Truth is that which matches its object.
Truth is simply telling it like it is.
Man cannot live without joy; therefore when he is deprived of true spiritual joys it is necessary that he become addicted to carnal pleasures.—Thomas Aquinas
Better to illuminate than merely to shine, to deliver to others contemplated truths than merely to contemplate.—Thomas Aquinas
The truth of our faith becomes a matter of ridicule among the infidels if any Catholic, not gifted with the necessary scientific learning, presents as dogma what scientific scrutiny shows to be false.—Thomas Aquinas
Distinctions drawn by the mind are not necessarily equivalent to distinctions in reality.–Thomas Aquinas
"It is the task of the philosopher to make distinctions." —Thomas Aquinas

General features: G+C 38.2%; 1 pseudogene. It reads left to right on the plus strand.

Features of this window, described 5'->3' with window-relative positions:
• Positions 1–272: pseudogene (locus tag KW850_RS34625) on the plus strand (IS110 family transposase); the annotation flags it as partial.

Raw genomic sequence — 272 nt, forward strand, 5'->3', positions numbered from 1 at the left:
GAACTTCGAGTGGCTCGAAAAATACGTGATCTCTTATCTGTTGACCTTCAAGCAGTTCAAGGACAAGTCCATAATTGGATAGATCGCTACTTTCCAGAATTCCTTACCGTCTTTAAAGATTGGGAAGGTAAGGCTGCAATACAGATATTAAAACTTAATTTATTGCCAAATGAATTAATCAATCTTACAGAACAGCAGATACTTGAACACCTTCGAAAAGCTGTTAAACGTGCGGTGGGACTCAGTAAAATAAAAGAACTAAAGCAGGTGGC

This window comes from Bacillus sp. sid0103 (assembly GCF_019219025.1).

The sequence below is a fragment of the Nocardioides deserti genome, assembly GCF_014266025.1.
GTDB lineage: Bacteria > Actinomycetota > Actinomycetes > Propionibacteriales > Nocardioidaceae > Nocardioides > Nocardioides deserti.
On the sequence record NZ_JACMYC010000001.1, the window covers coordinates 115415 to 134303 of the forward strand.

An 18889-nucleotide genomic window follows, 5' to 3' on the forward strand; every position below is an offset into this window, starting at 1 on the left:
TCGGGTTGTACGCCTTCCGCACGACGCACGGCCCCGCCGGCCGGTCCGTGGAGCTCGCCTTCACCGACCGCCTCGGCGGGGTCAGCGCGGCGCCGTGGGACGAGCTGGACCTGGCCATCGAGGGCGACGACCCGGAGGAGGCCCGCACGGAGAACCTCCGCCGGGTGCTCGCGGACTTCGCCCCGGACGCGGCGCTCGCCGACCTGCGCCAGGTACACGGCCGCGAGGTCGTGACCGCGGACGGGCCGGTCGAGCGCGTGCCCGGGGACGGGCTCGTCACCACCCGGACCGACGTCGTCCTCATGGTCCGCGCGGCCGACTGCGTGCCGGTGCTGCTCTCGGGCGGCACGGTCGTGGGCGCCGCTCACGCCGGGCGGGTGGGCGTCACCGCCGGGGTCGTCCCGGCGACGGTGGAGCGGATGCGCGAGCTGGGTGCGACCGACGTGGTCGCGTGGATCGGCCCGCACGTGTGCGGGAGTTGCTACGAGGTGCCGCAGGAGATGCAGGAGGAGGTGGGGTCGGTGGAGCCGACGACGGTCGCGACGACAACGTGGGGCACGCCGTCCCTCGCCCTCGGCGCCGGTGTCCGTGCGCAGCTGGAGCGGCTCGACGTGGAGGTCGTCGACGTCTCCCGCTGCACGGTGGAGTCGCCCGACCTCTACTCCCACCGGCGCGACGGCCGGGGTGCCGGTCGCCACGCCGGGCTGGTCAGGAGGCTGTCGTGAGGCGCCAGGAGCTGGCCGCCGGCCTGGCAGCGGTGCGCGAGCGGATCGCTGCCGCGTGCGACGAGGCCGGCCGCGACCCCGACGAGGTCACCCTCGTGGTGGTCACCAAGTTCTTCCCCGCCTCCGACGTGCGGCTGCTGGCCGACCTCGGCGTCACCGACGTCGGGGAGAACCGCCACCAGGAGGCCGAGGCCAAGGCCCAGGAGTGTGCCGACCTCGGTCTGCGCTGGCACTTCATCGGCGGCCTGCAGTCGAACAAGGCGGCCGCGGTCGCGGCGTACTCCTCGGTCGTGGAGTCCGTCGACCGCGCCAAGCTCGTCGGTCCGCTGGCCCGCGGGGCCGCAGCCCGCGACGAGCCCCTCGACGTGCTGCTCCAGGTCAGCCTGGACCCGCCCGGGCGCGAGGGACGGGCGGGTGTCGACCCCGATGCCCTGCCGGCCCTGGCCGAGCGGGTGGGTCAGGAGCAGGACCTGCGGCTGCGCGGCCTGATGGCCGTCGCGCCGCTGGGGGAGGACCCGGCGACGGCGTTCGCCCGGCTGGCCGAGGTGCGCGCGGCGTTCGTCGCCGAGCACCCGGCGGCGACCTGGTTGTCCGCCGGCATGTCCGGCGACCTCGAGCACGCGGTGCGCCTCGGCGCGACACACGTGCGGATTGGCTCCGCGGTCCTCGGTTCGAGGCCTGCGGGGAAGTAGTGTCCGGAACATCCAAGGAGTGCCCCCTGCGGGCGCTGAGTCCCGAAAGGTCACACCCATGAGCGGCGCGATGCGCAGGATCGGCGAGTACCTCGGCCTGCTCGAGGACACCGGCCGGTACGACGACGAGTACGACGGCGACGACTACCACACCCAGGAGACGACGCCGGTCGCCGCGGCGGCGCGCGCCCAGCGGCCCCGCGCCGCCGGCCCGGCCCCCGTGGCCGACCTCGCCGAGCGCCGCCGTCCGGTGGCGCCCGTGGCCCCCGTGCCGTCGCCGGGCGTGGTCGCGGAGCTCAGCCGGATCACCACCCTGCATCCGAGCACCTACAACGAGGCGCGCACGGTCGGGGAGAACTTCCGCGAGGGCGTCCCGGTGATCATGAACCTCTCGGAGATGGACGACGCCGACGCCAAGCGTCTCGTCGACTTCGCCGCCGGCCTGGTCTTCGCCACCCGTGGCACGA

Is the claim “all truth is relative” a relative truth or an absolute truth?
Why can’t those who say absolute truth exists be correct too?
Is the skeptic skeptical of his own truth claim?If so, then why pay attention to skepticism? If not, then we can be sure of at least one thing (in other words, absolute truth exists)—skepticism, which, ironically, becomes absolute truth in that case.
You can’t know truth.
A mobile army of metaphors, metonyms, and anthropomorphisms … truths are illusions … coins which have lost their pictures and now matter only as metal, no longer as coins.” Ironically, although the postmodernist holds coins in his hand that are now “mere metal,” he affirms at least one absolute truth: the truth that no truth should be affirmed. Like the other worldviews, postmodernism is self-defeating and cannot stand up under its own claim.—Frederick Nietzsche